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"Pineapple" the dog



  • "Pineapple", a 7 year old, female spayed mixed breed dog, presented to her regular veterinarian because she was straining to urinate but unable to.

  • Prior to this, Pineapple had been treated twice for a urinary tract infection that was difficult to get under control.  In fact, she was still on medication to treat her urinary tract infection when she presented.

  • Repeated urine cultures had been performed to help guide her treatment and her bloodwork was all normal.

  • On presentation her veterinarian performed x-rays which showed a very full urinary bladder, but no obvious stones or other abnormalities.

  • An ultrasound was performed, which also confirmed no stones and no obvious tumors in the bladder.

  • Attempts were made to pass a catheter into Pineapples bladder, but were unsuccessful. 

  • Due to the urgen nature of the case, the urinary bladder was drained using a needle under ultrasound guidance (cystocentesis), and her regular veterinarian called to discuss the possibility of passing a scope to try to determine the cause of the blockage.

  • We all agreed that this was a good approach and the procedure was booked right away.



  • A standard 2.7mm cystoscope with operating sheath was passed through the vulva, and the vestibule and vagina were evaluated prior to entering the urethra.  This area appeared normal.

  • The scope was then passed into the urethra and moved slowly toward the urinary bladder.

  • Grossly, the urethra appeared very inflamed, with multiple areas of thickening and redness (see above).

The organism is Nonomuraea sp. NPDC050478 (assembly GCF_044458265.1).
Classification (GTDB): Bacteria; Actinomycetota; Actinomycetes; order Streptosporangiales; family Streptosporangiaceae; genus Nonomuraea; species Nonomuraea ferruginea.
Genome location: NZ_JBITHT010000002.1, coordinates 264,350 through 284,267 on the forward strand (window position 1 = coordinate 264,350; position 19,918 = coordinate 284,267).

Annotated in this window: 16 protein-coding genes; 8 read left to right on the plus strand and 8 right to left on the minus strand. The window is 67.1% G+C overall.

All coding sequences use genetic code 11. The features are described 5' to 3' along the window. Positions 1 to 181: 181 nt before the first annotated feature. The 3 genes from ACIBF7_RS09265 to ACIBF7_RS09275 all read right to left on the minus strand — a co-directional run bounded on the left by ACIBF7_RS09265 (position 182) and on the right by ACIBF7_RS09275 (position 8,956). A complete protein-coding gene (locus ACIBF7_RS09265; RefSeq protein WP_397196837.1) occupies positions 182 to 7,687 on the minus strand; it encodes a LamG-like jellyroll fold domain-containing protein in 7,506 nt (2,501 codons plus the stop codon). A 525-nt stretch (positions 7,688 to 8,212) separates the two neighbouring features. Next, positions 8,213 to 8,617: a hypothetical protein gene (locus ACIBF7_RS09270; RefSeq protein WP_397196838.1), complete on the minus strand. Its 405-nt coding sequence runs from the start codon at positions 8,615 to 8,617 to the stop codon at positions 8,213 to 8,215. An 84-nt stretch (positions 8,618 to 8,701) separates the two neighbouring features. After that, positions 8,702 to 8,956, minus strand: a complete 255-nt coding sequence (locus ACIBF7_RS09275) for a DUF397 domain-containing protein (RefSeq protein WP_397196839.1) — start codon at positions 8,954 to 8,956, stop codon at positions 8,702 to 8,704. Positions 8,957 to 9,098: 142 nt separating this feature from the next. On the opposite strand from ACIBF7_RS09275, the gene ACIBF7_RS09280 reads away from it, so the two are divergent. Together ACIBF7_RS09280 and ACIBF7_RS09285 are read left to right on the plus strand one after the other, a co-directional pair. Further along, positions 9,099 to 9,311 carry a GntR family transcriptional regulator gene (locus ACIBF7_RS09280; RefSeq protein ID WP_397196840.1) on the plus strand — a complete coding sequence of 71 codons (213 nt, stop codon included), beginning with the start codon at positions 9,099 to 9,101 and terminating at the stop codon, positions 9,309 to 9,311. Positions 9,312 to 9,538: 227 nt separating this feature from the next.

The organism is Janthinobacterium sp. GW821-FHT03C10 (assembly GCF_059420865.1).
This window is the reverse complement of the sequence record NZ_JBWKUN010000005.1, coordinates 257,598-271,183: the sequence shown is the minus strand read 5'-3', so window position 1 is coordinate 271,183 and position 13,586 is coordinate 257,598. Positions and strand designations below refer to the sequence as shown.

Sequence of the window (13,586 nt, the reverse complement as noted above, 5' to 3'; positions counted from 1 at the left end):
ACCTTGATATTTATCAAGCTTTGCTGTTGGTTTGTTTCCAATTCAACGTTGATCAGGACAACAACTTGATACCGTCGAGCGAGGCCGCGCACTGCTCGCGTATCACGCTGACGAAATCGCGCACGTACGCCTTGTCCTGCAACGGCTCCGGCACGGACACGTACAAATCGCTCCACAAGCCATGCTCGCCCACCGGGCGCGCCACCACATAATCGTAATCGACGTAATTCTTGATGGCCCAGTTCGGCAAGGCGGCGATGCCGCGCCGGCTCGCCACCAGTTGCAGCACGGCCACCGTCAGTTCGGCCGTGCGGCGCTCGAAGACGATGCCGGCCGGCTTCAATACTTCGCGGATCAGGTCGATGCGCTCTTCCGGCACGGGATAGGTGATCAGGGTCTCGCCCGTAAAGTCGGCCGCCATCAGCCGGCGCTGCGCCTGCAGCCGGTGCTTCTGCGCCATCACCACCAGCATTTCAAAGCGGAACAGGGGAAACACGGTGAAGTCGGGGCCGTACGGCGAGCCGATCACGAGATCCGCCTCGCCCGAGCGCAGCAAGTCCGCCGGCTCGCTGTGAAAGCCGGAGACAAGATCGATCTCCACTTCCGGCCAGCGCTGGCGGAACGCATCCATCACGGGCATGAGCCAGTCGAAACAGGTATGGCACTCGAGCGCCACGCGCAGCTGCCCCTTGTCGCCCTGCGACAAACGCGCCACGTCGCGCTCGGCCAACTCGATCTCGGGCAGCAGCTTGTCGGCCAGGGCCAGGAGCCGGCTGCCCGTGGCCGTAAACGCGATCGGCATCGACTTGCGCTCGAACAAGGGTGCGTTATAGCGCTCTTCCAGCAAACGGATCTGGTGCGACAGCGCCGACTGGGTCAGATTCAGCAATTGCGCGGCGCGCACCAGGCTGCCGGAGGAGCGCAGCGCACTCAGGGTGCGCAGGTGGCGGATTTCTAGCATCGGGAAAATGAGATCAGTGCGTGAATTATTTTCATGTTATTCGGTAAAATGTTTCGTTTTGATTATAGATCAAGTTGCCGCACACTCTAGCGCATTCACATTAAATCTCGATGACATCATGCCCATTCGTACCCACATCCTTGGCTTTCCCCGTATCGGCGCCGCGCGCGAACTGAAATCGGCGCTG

• The scope entered the bladder and a full cystoscopy was performed.  The main body of the bladder was inflamed with multiples areas of pinpoint ulceration.  There were no bladder stones appreciated and both ureters were functioning properly.

  • The scope was slowly pulled back to evaluate the trigone area of the bladder (where the urethra begins from the bladder itself), and diffuse thickening was evident.  There was extensive tissue erosion and fibrin present (see image to right along with the short video).  Multiple biopsy samples were collected paying special attention to this area and were sent to a pathologist.

  • A urinary catheter was placed to keep Pineapple comfortable while we waited for the results.

  • Unfortunately, the pathology report confirmed our fears and a diagnosis of bladder carcinoma was made.

urethroscopy, cystoscopy, dogs, minimally invasive, carcinoma
cystoscopy, urethroscopy, dog, minimally invasive, carcinoma



Unfortunately, diseases of the urinary bladder are all too common in our pets.  Chronic issues like urinary crystals, bladder stones, and cystitis are far more common than bladder cancer.  In fact, the expectation in this case was that we might find a stone or obstruction in the urethra itself.  However, cancer/masses in this particular part of the bladder (the neck) are seen more often than other areas of the bladder.  Unfortunately, this can be a very challenging area to perform surgery and therefore many tumors found here cannot be fully removed.  This case does however illustrate the value of performing urethroscopy and cystoscopy in difficult urinary cases.  We were able to evaluate the lower urinary tract in great detail and collect biopsy samples in a minimally invasive way, allowing Pineapple's family to obtain a diagnosis and help guide their treatment options while keeping Pineapple comfortable.

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